EMS official: We’re the victim of a bad deal

Staff Writer

A new contract that has JFK Medical Center providing 24-hour, sevenday a-week ambulance service in Edison may bring an end to the township’s volunteer first aid model.

“It basically disbands the volunteer EMS [Emergency Medical Services] in the township,” said Vamsi Revuru, head trustee of Edison First Aid Squad No. 2.

As of Aug. 1, the Raritan Valley Regional EMS (RVREMS), which encompasses Edison First Aid Squad No. 2, New Dover Road; Edison First Aid Squad No. 1, Lakeview Boulevard; and the Clara Barton First Aid Squad, Amboy Avenue, will no longer answer 911 calls.

The calls will be rerouted to the dispatch center at Robert Wood Johnson University Hospital in New Brunswick on behalf of JFK Medical Center. The contract has JFK Medical Center also renting space for ambulances at a public safety facility in Raritan Center for $64,000, according to Revuru.

The nonprofit RVREMS is an organization of about 174 active members, including 110 certified emergency medical technicians. Two members are paid; the rest are volunteers. Each squad handles 1,400 calls per year and backs up the others when needed.

Many members have served with the squads for decades. Bob Janeski, vice president of the Clara Barton First Aid Squad, has volunteered for 22 years, including 17 with Clara Barton. The squads themselves have long histories of township service — the Edison First Aid Squad No. 2 celebrated its 75th anniversary in 2011.

“Combined, we all have been serving the township for 200-plus years,” Janeski said.

Edison Township began advertising for proposals last November for a 24-hour ambulance service. After seeing the request for proposals (RFP), RVREMS — which has been operating from 7 p.m. to 6 a.m. and on weekends — threw its name in the ring.

“It wasn’t necessarily a want — it was more for survival,” Revuru said. “We wanted to remain as is.”

Its most recent proposal had to be rescinded due to the lack of a required bond, he said.

“Up until two weeks ago, we didn’t know where we stood,” he said, adding that the organization was given two options.

One option was to disband and have its volunteers join JFK as its first volunteer squad. The second option, presented during negotiations on July 23, was to keep RVREMS going with one ambulance. This was discussed after members came to a consensus that they did not want to disband.

“We were told the billing that was started last year will no longer be allowed,” Revuru said, adding that the organization launched a billing model last year due to financial constraints.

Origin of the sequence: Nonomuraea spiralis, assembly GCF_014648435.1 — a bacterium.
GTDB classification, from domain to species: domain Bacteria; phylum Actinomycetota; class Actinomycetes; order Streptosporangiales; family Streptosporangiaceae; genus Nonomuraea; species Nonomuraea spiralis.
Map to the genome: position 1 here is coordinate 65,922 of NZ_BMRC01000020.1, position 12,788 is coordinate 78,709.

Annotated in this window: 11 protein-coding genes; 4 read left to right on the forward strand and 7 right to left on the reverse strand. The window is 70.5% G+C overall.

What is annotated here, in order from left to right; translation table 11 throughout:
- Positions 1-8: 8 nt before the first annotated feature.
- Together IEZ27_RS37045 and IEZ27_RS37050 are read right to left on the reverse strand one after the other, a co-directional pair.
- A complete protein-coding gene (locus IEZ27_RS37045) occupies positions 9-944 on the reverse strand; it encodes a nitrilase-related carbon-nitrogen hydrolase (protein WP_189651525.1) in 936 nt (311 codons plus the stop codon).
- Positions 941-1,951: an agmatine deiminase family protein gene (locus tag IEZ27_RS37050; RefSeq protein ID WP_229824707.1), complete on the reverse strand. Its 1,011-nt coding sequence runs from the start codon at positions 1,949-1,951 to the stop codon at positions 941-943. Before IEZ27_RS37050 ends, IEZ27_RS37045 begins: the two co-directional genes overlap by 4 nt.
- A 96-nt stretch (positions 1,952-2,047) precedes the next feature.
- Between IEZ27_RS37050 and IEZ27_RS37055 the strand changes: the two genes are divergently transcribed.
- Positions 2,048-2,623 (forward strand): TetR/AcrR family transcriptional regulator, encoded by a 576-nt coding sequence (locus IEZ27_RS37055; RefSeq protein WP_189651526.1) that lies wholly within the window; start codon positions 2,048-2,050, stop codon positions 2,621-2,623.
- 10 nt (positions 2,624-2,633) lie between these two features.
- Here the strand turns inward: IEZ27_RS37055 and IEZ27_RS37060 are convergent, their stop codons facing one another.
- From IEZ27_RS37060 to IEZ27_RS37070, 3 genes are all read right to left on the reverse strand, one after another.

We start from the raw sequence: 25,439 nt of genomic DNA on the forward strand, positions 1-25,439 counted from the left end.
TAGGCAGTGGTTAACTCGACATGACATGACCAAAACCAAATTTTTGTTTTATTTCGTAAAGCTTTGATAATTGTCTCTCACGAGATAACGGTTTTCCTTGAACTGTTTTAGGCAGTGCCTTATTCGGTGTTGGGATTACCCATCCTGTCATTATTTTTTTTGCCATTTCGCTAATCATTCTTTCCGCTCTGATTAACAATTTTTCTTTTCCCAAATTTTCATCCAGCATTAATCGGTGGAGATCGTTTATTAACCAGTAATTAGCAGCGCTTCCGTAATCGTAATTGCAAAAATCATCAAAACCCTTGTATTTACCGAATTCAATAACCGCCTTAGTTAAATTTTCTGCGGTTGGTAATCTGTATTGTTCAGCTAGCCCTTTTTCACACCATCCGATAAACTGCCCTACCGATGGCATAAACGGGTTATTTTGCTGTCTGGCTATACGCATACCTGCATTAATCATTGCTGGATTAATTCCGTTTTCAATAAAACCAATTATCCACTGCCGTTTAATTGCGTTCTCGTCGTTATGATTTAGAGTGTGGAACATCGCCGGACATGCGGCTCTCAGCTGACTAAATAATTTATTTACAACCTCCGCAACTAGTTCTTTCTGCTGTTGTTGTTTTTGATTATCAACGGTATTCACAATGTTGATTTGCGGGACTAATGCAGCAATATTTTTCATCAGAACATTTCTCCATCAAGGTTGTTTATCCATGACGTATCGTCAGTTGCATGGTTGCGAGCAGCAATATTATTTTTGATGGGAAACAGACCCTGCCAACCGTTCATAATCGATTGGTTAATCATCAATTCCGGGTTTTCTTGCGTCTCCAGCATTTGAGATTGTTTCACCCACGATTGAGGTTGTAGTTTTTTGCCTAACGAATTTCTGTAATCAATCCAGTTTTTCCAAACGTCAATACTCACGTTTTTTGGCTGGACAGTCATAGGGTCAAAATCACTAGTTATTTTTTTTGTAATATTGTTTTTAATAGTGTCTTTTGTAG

Formed in January 2012, RVREMS came about after the trustees of Edison’s three volunteer squads sought to address volunteer shortages and financial issues. The billing model included two part-time, paid members — Steve Pawlak as chief and Alvin Ng as deputy chief.

In addition to revenue from billing, RVREMS received a voluntary contribution of $110,000 from the township, according to township Business Administrator Maureen Ruane. The township had also subsidized fuel for the ambulances.

However, officials did not allocate funds for the volunteer squads in this year’s municipal budget.

William Stephens, management specialist for the township, said the $232,000 contract with JFK Medical Center is for a paid emergency service.

“The township has not asked anyone to disband,” he said. “The problem we have had is the billing element. We want the squads to stay viable. We continue to pay workers’ compensation, because we believe in the volunteer squads. If it was at the point we wanted to disband the squads, we would have did away with that.”

Stephens said that officials appreciate the volunteer squads’ services, which in addition to responding to emergencies include standing by at high school football games, providing assistance during mock vehicle crashes at prom season and more.

Mayor Antonia Ricigliano informed residents of the changes via an emergency notification message on July 21. She also disspelled rumors that RVREMS would be disbanding. Many residents then attended the Township Council meetings on July 22 and 24 to express concerns.

While township officials state that RVREMS is not disbanding, Revuru said that with only one ambulance in operation at night and no funds coming from the township, it is being forced to disband.

“We have become the victim of a bad deal,” he said. “Eventually, people will leave.”

Revuru said another negotiation session was set for July 30. He said the volunteer service would likely regroup in about a month in response to the changes.